with about 300 horses was quite a sight. Later that day I watched the whipcracking festival, in which a rider rides by a piece of newspaper stretched between two clips
and tries to slice it in half with a bull whip
. After a very cold evening in which a lot of drunken Aussies kept bumping into me as we watched a rather fun band playing Travis Tritt and AC/DC covers (they were all wearing T- shirts while I was wearing a big coat!), I staggered out of the rather comfortable camp bed that David had arranged. This day was devoted to watching Joanna in a couple of competitions
, and seeing some stockhandling
and barrel racing
. The most fun was the relay race in which the last section had two riders galloping into the finish on one horse bareback. Almost all of them fell off as they tried to stop!
All the pics from the Mountain Cattlemans' are here
For the rest of the week I nursed my very sore bottom, hung out with Joanna and David, watched TV in a language that I understood and ate lots of interesting meat. In fact the distance between production and consumption was very short. I went wildlife spotting one night; that meant I shone a big light until I found wallabies in a field and David shot 'em. He actually bagged two, but after driving around for a while we couldn't find the second one. David gutted the one we did find and sliced it up right there in the field. He threw the fur, guts and bones away. "What'll happen to that?" I asked. "It'll all be gone by morning" he said. "The Devils
will take care of that an dhte one we can't find!" We took care of the one we did find the next night for dinner and very good it was too! In fact all the Australians that I met who know about it said that Australia would be better off farming Kangeroos rather than sheep or cows. I also spent a fun day looking at rivers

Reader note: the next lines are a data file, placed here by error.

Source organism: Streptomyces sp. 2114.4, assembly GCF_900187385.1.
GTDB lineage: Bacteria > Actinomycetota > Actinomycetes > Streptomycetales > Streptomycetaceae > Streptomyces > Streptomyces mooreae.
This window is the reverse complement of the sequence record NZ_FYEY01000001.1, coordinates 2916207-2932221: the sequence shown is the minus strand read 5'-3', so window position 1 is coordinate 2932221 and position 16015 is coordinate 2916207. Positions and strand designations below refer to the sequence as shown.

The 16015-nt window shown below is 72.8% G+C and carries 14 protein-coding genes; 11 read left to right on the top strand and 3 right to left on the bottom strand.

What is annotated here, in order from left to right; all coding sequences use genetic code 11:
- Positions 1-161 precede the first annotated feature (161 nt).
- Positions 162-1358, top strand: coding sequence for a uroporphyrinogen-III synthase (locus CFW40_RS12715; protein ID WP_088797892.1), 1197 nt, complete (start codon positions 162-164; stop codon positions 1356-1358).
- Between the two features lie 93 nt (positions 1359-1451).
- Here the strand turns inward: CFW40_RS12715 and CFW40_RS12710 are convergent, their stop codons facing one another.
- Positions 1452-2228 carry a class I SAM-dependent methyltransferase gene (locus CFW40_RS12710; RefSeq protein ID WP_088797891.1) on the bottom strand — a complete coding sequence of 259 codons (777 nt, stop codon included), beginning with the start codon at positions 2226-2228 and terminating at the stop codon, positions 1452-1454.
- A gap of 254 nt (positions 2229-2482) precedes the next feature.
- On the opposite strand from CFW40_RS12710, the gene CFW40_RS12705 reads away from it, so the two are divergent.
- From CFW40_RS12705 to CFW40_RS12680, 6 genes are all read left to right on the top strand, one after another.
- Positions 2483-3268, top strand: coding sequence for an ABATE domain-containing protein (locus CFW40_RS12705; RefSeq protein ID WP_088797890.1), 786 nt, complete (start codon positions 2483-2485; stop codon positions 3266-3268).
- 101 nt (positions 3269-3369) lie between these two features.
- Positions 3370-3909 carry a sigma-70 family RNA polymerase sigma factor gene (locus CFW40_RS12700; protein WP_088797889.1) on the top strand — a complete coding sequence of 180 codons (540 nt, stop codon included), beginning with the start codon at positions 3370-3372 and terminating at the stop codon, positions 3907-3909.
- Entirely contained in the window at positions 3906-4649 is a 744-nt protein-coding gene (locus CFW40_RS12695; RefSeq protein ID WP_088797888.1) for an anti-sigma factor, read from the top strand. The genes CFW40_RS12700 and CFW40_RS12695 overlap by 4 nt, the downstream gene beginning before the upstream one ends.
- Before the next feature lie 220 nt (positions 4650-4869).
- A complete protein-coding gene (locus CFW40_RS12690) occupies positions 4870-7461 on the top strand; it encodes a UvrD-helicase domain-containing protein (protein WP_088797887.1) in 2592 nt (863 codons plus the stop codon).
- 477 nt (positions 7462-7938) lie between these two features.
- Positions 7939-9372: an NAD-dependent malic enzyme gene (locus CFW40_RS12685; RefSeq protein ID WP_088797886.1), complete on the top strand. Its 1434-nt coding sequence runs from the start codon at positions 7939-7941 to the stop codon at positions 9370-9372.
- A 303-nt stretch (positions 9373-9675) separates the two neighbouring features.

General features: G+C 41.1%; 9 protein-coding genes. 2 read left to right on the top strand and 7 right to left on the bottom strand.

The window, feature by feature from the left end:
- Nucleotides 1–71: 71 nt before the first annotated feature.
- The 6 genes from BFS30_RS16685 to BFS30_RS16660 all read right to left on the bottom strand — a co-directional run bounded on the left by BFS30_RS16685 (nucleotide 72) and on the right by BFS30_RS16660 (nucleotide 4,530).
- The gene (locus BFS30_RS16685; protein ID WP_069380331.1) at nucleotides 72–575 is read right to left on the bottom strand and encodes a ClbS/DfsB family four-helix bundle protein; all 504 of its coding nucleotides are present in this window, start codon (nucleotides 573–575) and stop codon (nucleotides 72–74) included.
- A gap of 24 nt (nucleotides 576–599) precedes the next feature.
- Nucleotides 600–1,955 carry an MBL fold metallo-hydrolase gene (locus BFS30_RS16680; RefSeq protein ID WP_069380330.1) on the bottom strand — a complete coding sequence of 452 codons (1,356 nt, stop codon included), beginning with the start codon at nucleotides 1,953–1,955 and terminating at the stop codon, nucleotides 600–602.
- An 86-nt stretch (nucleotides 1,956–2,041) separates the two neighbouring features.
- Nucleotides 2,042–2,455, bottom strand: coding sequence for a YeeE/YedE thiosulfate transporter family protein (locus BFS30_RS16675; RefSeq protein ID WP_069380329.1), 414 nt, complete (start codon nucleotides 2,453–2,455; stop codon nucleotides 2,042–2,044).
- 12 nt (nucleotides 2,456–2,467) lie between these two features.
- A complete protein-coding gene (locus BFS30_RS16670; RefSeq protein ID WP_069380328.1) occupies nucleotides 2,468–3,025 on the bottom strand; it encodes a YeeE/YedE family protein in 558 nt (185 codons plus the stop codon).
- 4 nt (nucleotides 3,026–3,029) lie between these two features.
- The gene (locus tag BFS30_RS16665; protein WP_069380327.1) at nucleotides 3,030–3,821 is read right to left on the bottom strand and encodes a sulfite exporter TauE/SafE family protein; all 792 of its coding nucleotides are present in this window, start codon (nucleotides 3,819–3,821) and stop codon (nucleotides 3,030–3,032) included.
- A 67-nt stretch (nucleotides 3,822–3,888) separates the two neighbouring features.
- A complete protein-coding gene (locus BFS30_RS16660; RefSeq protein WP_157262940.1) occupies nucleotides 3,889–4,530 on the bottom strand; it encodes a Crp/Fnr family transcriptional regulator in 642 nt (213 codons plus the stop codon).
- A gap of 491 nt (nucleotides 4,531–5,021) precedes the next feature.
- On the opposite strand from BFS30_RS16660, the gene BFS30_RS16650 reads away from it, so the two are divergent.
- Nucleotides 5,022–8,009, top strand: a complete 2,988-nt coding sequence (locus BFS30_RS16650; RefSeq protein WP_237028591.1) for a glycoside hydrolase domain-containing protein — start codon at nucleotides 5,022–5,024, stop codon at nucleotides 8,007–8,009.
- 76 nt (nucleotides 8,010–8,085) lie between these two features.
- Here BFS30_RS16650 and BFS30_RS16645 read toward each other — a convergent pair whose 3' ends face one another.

with David (he's a river engineer), spotting one platypus
, and helping him survey
some swampland--proving that I can hold a pole as well as the next man (shades of Yosser Hughes in Boys from the Blackstuff
The second set of Tassy photos are here
I also had dinner with Amanda
who I met in Vietnam. Her dad runs an opium plantation, or something similar, but this one is owned by J&J (Tasmanian Alkaloids
) and is a little more legal than the ones I saw in Laos
. Still like the kids in Laos, Amanda's summer job was picking poppies! I did some other minor tourism to an old and now reopened gold mine, to the Launceston Gorge
, and a couple of long drives; one to Ben Lomond
, a ski resort with a dramatic road called Jacob's Ladder
going up to it, and the other out to the Cradle Mountain National Park in the west of Tasmania. All of those photos are here
The most fun was the ride Joanna took me onto the beach in Narawantapu
national park. This was a long ride
ending up on a 5 kilometer long beach which we galloped down, Joanna rode Punter
(as she was rightly scared that I wouldnt be able to stop him as he galloped
off) and I rode her steady old friend Vinny
. This was one of the most beautiful days I had on my trip, and on the way back we got very close to some Forester kangaroos
. But a 26 mile ride for an inexperienced unfit old man, meant that I ached for three days afterwards!!
Herea are the beach ride photos
. Off to Melbourne in the next episode.